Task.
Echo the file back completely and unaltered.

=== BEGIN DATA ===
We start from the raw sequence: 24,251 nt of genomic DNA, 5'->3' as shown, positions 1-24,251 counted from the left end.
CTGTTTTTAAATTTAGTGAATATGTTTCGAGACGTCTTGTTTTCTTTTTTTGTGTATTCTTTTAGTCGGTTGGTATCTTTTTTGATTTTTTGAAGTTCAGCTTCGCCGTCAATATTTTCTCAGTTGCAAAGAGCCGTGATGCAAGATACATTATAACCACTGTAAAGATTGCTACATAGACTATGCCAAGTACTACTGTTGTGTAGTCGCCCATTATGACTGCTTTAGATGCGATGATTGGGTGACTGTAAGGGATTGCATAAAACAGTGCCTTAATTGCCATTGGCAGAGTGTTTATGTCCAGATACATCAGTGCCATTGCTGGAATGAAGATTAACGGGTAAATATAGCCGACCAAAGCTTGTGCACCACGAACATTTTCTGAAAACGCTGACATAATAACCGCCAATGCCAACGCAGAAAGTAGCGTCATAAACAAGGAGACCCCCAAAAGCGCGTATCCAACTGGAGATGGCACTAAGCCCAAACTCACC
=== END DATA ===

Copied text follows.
We start from the raw sequence: 24,251 nt of genomic DNA, 5'->3' as shown, positions 1-24,251 counted from the left end.
CTGTTTTTAAATTTAGTGAATATGTTTCGAGACGTCTTGTTTTCTTTTTTTGTGTATTCTTTTAGTCGGTTGGTATCTTTTTTGATTTTTTGAAGTTCAGCTTCGCCGTCAATATTTTCTCAGTTGCAAAGAGCCGTGATGCAAGATACATTATAACCACTGTAAAGATTGCTACATAGACTATGCCAAGTACTACTGTTGTGTAGTCGCCCATTATGACTGCTTTAGATGCGATGATTGGGTGACTGTAAGGGATTGCATAAAACAGTGCCTTAATTGCCATTGGCAGAGTGTTTATGTCCAGATACATCAGTGCCATTGCTGGAATGAAGATTAACGGGTAAATATAGCCGACCAAAGCTTGTGCACCACGAACATTTTCTGAAAACGCTGACATAATAACCGCCAATGCCAACGCAGAAAGTAGCGTCATAAACAAGGAGACCCCCAAAAGCGCGTATCCAACTGGAGATGGCACTAAGCCCAAACTCACC